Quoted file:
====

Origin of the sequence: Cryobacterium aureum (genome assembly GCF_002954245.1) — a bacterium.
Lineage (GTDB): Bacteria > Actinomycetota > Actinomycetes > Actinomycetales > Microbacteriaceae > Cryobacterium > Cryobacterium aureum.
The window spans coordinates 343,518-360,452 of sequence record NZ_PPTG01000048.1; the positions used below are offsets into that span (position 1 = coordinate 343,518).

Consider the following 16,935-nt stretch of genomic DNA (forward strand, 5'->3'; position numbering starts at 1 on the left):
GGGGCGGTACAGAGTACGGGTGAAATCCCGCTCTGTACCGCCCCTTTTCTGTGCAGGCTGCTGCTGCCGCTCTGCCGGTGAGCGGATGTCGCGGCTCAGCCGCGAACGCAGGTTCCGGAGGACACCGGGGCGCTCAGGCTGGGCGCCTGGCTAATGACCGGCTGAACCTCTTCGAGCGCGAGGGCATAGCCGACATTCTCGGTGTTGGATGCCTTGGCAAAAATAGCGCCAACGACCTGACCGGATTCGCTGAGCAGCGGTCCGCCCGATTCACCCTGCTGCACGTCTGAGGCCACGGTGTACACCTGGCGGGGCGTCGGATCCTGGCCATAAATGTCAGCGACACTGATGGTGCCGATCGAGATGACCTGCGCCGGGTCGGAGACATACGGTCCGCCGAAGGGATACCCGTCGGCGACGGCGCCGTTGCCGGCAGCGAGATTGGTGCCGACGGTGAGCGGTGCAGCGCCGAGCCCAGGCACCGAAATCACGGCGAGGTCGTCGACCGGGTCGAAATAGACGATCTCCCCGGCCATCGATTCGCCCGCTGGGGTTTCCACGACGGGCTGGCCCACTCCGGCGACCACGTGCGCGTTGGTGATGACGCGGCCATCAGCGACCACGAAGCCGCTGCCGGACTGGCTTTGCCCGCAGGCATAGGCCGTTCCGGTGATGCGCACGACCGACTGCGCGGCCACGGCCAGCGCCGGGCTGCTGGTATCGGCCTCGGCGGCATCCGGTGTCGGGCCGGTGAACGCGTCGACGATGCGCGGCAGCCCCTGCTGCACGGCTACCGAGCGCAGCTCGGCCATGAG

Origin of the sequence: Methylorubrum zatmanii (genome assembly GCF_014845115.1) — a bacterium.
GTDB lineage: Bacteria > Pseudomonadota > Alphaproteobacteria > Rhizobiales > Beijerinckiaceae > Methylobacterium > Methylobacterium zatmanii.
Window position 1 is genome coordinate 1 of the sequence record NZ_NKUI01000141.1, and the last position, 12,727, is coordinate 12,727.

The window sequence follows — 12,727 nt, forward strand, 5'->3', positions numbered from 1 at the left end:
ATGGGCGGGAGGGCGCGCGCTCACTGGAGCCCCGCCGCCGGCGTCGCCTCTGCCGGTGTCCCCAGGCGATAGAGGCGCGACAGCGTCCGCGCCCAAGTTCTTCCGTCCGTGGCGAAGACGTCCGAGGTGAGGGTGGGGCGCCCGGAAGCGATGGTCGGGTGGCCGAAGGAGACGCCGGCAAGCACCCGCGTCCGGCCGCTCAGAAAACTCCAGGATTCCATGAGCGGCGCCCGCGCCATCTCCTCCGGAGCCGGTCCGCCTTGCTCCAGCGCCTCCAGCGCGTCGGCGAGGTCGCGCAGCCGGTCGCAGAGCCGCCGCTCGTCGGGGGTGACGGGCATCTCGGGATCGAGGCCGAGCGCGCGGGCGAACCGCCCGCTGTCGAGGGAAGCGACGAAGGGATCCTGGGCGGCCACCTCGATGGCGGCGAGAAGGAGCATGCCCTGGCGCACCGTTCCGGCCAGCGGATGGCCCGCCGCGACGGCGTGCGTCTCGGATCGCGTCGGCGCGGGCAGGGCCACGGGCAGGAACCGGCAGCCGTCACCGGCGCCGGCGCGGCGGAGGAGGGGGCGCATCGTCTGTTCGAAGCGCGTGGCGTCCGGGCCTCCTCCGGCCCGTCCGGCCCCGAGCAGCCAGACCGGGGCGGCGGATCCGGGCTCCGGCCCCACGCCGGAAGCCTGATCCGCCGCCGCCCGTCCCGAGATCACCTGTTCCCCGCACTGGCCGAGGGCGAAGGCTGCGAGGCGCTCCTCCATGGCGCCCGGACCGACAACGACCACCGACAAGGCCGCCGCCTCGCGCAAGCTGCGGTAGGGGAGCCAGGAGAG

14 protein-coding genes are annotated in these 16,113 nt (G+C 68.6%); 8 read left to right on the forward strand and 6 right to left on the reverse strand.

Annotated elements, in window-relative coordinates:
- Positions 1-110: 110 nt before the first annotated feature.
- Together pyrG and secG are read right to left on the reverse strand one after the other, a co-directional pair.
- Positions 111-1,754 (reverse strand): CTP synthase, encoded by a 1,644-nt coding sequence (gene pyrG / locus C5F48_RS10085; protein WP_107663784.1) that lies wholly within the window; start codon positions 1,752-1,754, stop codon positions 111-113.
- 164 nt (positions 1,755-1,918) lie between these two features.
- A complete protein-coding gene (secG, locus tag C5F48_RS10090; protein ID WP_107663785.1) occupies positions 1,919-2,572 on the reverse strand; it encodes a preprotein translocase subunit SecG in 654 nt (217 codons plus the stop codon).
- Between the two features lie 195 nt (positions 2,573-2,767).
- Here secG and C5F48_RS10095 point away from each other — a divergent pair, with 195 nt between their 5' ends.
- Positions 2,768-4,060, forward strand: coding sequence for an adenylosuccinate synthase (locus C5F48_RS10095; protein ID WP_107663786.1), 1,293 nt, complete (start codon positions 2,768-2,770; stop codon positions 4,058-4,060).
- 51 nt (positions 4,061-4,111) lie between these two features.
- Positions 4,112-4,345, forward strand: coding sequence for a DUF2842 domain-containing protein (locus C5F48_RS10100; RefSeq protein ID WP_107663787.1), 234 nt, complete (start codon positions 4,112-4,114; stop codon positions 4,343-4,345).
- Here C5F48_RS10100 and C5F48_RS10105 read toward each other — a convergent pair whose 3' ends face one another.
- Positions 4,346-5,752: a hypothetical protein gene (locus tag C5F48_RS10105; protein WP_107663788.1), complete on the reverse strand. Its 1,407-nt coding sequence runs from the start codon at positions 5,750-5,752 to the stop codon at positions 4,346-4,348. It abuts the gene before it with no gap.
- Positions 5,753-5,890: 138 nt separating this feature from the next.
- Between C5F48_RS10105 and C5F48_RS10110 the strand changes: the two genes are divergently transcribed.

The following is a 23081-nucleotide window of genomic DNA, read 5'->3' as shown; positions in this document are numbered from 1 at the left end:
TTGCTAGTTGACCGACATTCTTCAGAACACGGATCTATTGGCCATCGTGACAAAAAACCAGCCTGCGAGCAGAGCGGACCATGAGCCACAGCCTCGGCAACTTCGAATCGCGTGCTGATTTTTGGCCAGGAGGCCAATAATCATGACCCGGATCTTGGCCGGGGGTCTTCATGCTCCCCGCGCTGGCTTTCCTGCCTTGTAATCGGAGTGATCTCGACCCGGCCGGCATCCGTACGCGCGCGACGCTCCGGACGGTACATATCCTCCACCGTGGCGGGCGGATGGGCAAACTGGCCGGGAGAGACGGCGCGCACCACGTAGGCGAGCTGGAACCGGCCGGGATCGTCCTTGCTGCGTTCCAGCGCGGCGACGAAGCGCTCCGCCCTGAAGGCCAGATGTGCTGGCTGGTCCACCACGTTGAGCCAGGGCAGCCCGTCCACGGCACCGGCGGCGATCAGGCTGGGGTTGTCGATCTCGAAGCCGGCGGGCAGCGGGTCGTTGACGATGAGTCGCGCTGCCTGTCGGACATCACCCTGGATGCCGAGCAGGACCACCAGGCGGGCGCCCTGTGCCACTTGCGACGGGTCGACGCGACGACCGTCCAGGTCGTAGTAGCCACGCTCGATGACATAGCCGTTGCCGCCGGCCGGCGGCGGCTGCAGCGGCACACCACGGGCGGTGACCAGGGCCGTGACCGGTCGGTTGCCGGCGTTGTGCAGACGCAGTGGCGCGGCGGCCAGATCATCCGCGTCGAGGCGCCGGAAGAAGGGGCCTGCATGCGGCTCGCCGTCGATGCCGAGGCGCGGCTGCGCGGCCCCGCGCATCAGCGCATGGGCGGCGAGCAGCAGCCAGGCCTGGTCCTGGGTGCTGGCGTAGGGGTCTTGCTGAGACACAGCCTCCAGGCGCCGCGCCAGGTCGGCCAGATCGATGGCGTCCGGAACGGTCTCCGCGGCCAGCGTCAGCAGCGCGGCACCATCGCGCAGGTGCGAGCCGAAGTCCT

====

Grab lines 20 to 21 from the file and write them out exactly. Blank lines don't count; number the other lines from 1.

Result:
- Positions 2,768-4,060, forward strand: coding sequence for an adenylosuccinate synthase (locus C5F48_RS10095; protein ID WP_107663786.1), 1,293 nt, complete (start codon positions 2,768-2,770; stop codon positions 4,058-4,060).
- 51 nt (positions 4,061-4,111) lie between these two features.